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World of Music - “Music History” – European “classical” music – Part 2
Classic Period (mid 1700’s – early 1800’s; 1750-1820)
Clear, recognizable melodies
Understandable musical forms (binary, ternary, rondo, sonata, theme & variations)
Some Musical Styles:
Multi-movement works – 3 or 4 sections – fast, slow, (minuet), fast)
Symphonies – string or full orchestra
3 or 4 “movements” – sections that can stand alone
1. fast; 2. slow; (3. dance-like); 4. fast
String quartets (2 violins, viola & cello) and other “chamber music”
– same structure as symphonies
Concertos for solo instrument & orchestra - same structure as symphonies
Sonatas for piano solo or piano & solo instrument
Suites & Serenades
Operas – Grand & comic opera; generally based on stories from popular literature
Sacred music styles continue
**Piano becomes widely used – harpsichord & organ less popular
Strings still very important
Increased use of woodwind, brass & percussion
Invention/adoption of clarinet
Franz Joseph Haydn – Austria – “Papa Haydn” – “Father of Symphony”
(wrote over 100)
lived to be pretty old, taught both Mozart & Beethoven
Wolfgang Amadeus Mozart – Austria – was a child prodigy –
began playing, performing & writing music when still preschool-age; wrote TONS
of music, mostly be imagining the finished work in head, then just writing it down;
died at age 35; music for all instruments, symphonies, operas
Ludwig van Beethoven – Germany/Austria –
first became famous as a pianist; piano music compositions are very famous;
9 symphonies; TONS of piano music, 1 opera
Later music more like “Romantic Style”
Romantic Period (early 1800’s – about 1900; 1820 – 1900)
All about expressing emotion, stretching & changing rules for musical style & harmonies
Lots of musical experimentation.
Some Musical Styles:
Symphonies - more flexible form, many MUCH LONGER
Other Orchestral music – tone poems, overtures, many that reflect a story
(programme music)
Concertos, Sonatas & Chamber music still around
Piano Music – Sonatas, many descriptive songs (programme music)
Art Songs – Single songs or set of songs (song cycles) intended to be solo showpieces
or poetry set to music
Operas – Much “heavier” theatrical sounding music, the “Ring” opera (fat ladies/horns)
Full orchestra
Technical advances (valves) on brass instruments make them more adaptable
Unusual groupings of instruments
Very expressive vocal music
*Ludwig van Beethoven (later music) – especially 9th symphony
(using singers for symphony)
Johannes Brahms – symphonies, string quartet
Robert Schumann – piano music, songs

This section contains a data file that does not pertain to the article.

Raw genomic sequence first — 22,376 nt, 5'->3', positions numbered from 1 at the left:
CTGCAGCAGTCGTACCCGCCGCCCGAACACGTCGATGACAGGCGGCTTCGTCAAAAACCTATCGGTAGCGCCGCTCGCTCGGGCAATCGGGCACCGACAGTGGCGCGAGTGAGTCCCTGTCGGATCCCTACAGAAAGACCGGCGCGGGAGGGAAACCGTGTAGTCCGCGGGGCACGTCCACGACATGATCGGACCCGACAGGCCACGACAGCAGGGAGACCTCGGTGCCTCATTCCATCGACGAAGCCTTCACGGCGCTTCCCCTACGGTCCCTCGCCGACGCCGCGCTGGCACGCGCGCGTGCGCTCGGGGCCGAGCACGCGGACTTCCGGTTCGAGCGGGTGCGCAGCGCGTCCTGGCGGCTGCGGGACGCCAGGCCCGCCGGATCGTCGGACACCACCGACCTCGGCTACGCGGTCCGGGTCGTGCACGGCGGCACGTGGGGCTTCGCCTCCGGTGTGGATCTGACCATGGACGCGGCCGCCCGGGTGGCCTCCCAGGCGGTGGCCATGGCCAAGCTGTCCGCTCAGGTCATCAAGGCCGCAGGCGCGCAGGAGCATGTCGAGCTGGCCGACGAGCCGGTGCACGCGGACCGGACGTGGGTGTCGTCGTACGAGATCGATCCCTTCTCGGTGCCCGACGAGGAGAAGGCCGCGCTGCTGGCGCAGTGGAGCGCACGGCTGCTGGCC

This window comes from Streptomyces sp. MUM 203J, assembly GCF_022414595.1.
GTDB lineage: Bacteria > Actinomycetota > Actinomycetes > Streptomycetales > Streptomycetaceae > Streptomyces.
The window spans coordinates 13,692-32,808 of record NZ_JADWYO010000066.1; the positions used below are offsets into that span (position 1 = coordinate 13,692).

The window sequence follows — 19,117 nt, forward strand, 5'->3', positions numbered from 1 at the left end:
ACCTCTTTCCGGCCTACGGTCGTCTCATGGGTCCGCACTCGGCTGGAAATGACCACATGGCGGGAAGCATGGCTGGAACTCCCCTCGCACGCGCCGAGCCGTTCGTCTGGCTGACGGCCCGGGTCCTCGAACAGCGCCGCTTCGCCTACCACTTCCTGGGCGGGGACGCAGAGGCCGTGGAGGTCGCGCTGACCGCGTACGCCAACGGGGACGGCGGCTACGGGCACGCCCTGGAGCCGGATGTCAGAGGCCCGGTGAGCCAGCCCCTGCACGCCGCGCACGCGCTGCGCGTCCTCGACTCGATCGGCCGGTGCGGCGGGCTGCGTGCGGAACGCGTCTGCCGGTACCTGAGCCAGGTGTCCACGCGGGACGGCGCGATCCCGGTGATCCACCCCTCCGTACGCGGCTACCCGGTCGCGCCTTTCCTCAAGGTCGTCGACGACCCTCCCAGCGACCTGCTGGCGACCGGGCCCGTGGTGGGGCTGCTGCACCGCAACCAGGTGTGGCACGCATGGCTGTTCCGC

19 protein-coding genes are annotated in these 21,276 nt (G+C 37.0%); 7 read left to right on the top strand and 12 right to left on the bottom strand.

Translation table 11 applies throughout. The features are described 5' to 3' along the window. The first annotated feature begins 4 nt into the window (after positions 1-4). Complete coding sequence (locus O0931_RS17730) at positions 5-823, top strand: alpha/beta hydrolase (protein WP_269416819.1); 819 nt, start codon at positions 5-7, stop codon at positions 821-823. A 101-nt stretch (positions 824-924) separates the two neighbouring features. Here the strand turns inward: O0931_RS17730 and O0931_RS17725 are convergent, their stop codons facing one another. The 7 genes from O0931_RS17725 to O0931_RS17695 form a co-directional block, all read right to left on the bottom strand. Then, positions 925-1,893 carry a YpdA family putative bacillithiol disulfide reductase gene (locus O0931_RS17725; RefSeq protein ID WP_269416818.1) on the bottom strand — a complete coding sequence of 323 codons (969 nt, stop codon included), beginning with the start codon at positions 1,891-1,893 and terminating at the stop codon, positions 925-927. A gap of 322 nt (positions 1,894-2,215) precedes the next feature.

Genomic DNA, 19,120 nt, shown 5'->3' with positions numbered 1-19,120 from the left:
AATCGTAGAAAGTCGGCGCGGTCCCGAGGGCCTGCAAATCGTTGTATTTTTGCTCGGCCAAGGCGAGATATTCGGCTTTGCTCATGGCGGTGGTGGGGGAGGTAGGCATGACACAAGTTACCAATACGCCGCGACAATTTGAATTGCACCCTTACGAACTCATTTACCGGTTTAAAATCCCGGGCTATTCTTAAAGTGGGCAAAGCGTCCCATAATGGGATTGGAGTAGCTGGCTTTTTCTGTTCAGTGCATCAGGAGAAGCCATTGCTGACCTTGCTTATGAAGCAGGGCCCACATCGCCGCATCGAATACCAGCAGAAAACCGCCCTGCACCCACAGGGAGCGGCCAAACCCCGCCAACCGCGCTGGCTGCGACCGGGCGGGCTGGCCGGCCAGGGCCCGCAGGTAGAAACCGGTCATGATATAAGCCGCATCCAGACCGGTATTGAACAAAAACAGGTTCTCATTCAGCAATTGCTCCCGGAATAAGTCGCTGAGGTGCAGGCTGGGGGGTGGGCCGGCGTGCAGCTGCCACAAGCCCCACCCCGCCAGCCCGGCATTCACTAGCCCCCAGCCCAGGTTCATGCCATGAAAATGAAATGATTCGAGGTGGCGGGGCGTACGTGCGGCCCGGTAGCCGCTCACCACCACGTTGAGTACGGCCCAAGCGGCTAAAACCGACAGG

Felix Mendelssohn - piano & symphonic music
Franz Schubert – best known for song cycles
Peter I. Tchaikovsky – ballet music, 1812 overture
Sergei Prokofiev – symphonies, ballets, Peter & the Wolf
Frederic Chopin – best known for piano music
Franz Liszt – virtuostic piano music
Richard Wagner – huge operas
20th Century (about 1900 - )
All about redefining what’s “correct”- melodically, harmonically, stylistically
Mixing rhythms & keys simultaneously, influence of jazz
Some Musical Styles:
Symphonies, sonatas, concertos & opera still created in new styles
Programme music still created
Film & TV music become important
Impressionism – much like in visual art, melody creates a blurry “picture” with lots of
interesting blended harmonies
Neo-Classical Music – using musical forms from classic period, with a huge twist on
musical harmonies
Serialism/Atonal music – Heavy use of “dissonance” by using all 12 notes of the octave,
not just 8 or so.
Aleatory Music – chance music – players gets to decide which notes/when to play
based on options composer presents
Minimalism – use of only a few notes and repeated patterns
Experimental music – may not use traditional music/instruments at all, or may use them
in non-standard ways (aka “prepared piano”)
Electronic music – using electronically created sounds, sometimes live musicians
playing with prerecorded electronic soundtracks
Traditional symphonic instruments
Electronic instruments
“Found” instruments (furniture, car parts, etc)
Claude Debussy – impressionism – piano & orchestra
Maurice Ravel – piano & orchestra; arranged many piano pieces for orchestra
Igor Stravinsky – orchestra & ballet music
John Cage – experimental music
Edgard Varese – electronic music
Arnold Schoenberg – atonal/serial music
Philip Glass - minimalism
George Gershwin – influence of musical theater & jazz on neoclassical music
Aaron Copland – neo classical, “programme” music, ballet, movies, TV
Leonard Bernstein – West Side Story
John Williams – movie music – Star Wars, Indiana Jones, Harry Potter, etc.